October 25, 2012 at 10:24 am |
    • Bernard Webb

      "So its not gods will.... But he has the power to stop it and just chooses not to. How exactly is that different from it being his will? Apparently his will is that it is ALLOWED to happen when he knows that it will happen, which is supposedly significantly different from his will being that it does happen."

      The reason you are having such trouble making sense of their little story is that it doesn't make sense.

      October 25, 2012 at 10:25 am |
  8. Lou

    The Order of Creation

    Genesis 1:11-12 and 1:26-27 Trees came before Adam.

    Genesis 2:4-9 Trees came after Adam.

    Genesis 1:20-21 and 26-27 Birds were created before Adam.

    Genesis 2:7 and 2:19 Birds were created after Adam.

    Genesis 1:24-27 Animals were created before Adam.

    Genesis 2:7 and 2:19 Animals were created after Adam.

    Genesis 1:26-27 Adam and Eve were created at the same time.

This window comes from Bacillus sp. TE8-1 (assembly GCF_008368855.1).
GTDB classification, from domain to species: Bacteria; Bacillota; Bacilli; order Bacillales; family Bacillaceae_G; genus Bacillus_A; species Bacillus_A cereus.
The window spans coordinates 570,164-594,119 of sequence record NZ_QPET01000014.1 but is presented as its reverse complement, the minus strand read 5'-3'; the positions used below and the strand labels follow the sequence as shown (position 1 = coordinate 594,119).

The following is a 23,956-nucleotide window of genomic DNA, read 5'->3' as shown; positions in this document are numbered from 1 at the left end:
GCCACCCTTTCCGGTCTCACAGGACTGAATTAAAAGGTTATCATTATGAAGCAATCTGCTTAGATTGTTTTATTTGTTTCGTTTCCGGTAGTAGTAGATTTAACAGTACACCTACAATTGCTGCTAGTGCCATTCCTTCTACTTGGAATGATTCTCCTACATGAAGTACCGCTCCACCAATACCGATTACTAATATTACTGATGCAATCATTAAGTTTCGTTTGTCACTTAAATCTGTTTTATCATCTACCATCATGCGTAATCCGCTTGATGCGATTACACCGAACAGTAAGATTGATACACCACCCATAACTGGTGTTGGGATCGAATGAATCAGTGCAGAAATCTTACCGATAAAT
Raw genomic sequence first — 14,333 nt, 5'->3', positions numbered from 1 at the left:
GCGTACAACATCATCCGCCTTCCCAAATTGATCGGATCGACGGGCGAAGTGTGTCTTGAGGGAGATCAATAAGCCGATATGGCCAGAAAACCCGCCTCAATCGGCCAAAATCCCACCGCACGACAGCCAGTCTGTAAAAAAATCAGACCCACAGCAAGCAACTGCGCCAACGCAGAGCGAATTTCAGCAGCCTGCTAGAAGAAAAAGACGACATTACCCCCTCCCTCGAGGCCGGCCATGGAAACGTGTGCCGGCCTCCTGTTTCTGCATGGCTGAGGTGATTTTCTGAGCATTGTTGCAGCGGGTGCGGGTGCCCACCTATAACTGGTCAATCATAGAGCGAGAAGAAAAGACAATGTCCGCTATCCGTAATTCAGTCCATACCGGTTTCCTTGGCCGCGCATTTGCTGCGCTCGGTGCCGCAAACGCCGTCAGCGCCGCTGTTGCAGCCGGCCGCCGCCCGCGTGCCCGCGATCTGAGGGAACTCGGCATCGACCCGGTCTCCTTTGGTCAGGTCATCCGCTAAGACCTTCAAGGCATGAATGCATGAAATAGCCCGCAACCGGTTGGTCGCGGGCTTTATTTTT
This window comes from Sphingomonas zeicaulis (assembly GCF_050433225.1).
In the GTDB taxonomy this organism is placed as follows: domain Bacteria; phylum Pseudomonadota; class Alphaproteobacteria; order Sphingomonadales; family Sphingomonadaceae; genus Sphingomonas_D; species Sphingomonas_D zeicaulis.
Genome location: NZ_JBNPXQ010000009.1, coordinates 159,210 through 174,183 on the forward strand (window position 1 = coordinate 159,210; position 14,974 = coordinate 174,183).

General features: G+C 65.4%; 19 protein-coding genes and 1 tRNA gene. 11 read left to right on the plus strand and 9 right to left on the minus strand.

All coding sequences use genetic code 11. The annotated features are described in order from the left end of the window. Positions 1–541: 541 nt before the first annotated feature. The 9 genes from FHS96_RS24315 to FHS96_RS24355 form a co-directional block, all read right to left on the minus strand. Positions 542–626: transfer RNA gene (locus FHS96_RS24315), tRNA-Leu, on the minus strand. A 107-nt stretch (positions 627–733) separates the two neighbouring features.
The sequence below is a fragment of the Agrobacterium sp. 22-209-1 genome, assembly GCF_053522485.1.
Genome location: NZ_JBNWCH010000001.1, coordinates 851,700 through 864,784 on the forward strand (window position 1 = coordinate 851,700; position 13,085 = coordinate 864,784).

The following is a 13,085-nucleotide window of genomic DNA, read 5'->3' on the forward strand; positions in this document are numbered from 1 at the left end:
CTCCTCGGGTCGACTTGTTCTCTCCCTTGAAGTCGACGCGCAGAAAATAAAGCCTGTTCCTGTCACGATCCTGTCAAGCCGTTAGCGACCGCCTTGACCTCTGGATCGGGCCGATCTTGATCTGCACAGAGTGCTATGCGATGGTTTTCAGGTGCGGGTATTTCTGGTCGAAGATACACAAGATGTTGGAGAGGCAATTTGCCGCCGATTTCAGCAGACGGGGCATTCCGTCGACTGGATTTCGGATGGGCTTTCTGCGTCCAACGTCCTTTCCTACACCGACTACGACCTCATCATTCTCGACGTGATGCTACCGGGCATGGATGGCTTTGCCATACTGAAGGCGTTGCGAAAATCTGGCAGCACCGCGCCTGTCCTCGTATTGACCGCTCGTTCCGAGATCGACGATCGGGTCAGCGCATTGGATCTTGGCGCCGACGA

Genesis 2:7 and 2:21-22 Adam was created first, woman sometime later.

    October 25, 2012 at 10:24 am |
  9. Rob Shircliff

    I am a fiscal conservative .., why oh why does this nonsense come with the conservative ideology?? This Statement is made by a fool.

    October 25, 2012 at 10:24 am |
    • Leo

      fiscal conservation is a totaly rational thing. Be vocal about your disdain about such nonsense!

      October 25, 2012 at 10:27 am |
    • JS

      Barry Goldwater said the same thing...and warned his fellow GOPers against this alliance that started developing in the 70s and 80s between evangelicals who wanted to infuse their faith into political matters and fiscal conservatives. That alliance has turned a lot of social moderates like me away from the GOP...

      October 25, 2012 at 10:29 am |
    • MarkinFL

      That pretty much makes you a moderate which means your voice is secondary to the right wing myth pushers and only has relevance when the GOP courts the center. I used to vote slightly left of center and easily voted Democrat and Republican, but now I have had to abandon the Republican party on moral grounds since the mid 1990's.

      October 25, 2012 at 10:29 am |
    • DB